“I just wanted to be myself and run my old campaign and I didn’t wanna be tied to a certain platform or certain things other people might say that may impact me,” she said.
A 38-year-old mother of three, Cotter studied English at the University of Rhode Island and didn’t have a background in seafood until applying for her first sales job after seeing an online listing. She now works for Lund’s Seafood.
Coincidentally, Price was a commercial fisherman before going into carpentry, making woodsy District 39 a kind of fish district.
“If you look at the makeup of the folks in the house and the Senate, how many of them come from a seafood background or know much about the fisheries in Rhode Island? Not many,” Cotter said. “So it’s exciting to be able to give a different unique perspective into that aspect.”
Rhode Island fishermen landed more squid than any other species last year and it is the most valuable species if you combine shortfin and longfin varieties.
The cephalopods can change color to match their surroundings and each has three hearts. Fortunately, they do not appear to be negatively affected by warming ocean temperatures like some commercial marine species.
The state legislature has a limited role in fisheries policy — most regulation comes on a federal or regional level — with the exception of the state’s support for the offshore wind industry, which many fishermen see as a threat.
Similar potential environmental policy tensions exist between rapidly expanding solar energy and the desire to preserve open space on land.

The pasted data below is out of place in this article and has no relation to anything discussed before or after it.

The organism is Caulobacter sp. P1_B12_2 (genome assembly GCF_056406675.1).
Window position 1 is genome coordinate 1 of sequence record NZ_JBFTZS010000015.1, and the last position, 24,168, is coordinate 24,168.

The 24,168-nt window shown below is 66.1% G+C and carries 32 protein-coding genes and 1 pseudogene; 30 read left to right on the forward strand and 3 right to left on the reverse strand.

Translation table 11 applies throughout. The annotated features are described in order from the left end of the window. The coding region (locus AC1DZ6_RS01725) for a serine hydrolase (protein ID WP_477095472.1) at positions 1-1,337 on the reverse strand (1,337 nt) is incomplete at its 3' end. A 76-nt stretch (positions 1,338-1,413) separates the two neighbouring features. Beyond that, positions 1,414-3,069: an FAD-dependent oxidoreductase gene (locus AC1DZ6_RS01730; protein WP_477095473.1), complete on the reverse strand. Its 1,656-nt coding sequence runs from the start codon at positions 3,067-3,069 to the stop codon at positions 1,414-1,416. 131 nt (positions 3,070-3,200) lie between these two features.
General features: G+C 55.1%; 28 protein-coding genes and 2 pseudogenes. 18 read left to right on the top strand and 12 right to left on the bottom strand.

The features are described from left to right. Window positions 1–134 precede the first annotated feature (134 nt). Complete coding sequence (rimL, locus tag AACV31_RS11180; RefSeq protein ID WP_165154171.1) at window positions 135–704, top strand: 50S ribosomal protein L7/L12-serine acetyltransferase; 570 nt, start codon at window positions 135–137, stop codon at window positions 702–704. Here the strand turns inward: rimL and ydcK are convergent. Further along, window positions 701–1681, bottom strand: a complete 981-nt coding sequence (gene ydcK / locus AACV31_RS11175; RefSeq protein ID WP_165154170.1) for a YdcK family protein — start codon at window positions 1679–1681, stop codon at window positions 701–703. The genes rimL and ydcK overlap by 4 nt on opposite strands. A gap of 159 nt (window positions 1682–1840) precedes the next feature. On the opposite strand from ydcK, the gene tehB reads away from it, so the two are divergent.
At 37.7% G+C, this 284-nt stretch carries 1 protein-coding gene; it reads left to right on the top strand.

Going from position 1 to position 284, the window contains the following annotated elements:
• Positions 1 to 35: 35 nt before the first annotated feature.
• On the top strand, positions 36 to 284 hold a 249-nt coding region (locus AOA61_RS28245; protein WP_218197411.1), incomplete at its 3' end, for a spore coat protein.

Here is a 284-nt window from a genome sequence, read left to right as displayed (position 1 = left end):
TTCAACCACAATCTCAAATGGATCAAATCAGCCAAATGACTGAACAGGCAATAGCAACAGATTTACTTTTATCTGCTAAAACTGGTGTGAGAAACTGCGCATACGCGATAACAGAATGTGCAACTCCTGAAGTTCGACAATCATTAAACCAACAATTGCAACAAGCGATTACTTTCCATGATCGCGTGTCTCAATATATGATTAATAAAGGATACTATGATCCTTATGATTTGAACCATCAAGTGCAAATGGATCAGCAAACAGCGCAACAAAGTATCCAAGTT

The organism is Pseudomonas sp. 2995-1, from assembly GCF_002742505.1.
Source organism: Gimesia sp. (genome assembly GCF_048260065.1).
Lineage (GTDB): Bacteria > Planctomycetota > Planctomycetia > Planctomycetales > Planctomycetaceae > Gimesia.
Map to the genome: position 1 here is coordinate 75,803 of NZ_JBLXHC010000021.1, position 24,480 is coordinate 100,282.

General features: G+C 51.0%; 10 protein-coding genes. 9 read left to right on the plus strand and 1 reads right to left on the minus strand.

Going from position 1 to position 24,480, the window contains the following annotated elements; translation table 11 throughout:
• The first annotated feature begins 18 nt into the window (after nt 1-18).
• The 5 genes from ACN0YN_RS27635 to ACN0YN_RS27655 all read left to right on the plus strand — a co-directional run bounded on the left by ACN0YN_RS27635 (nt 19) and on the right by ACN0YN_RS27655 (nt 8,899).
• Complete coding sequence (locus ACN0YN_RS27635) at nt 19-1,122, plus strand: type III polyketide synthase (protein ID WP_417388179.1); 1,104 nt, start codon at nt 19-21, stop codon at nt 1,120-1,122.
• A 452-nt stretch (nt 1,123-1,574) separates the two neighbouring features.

Cotter supports the Act on Climate and transition to renewable energy, but thinks Rhode Island should limit the amount of undeveloped forest that can be clear cut for solar panels, as other neighboring states have.
On offshore wind she said she needs more detail to know whether the current plans for ocean windfarms provide sufficient passage for fishing vessels.
Representing Hopkinton, Exeter and Richmond, District 39 is one of the more rural districts in Rhode Island and Cotter, like “dirt road Democrats” across the country, thinks the party can be competitive there.
“I’m really looking forward to … being a rural bridge for Democrats at the House,” she said. “I also wish that more state level Democrats would show some love to this area because I think that’s one of the common themes at the door was that people feel ignored.”
He was uncontested, but Alex Finkelman didn’t campaign that way
Whether they were running for the first time this year or have been at the State House for decades, almost all General Assembly members at one point have faced voters in a contested primary or general election.
Alex Finkelman of Jamestown is an exception.
When Rep. Deborah Ruggiero decided to run for lieutenant governor instead of reelection to the House this year, Finkelman was the only candidate to get his name on the Democratic primary ballot and the only candidate on the November general.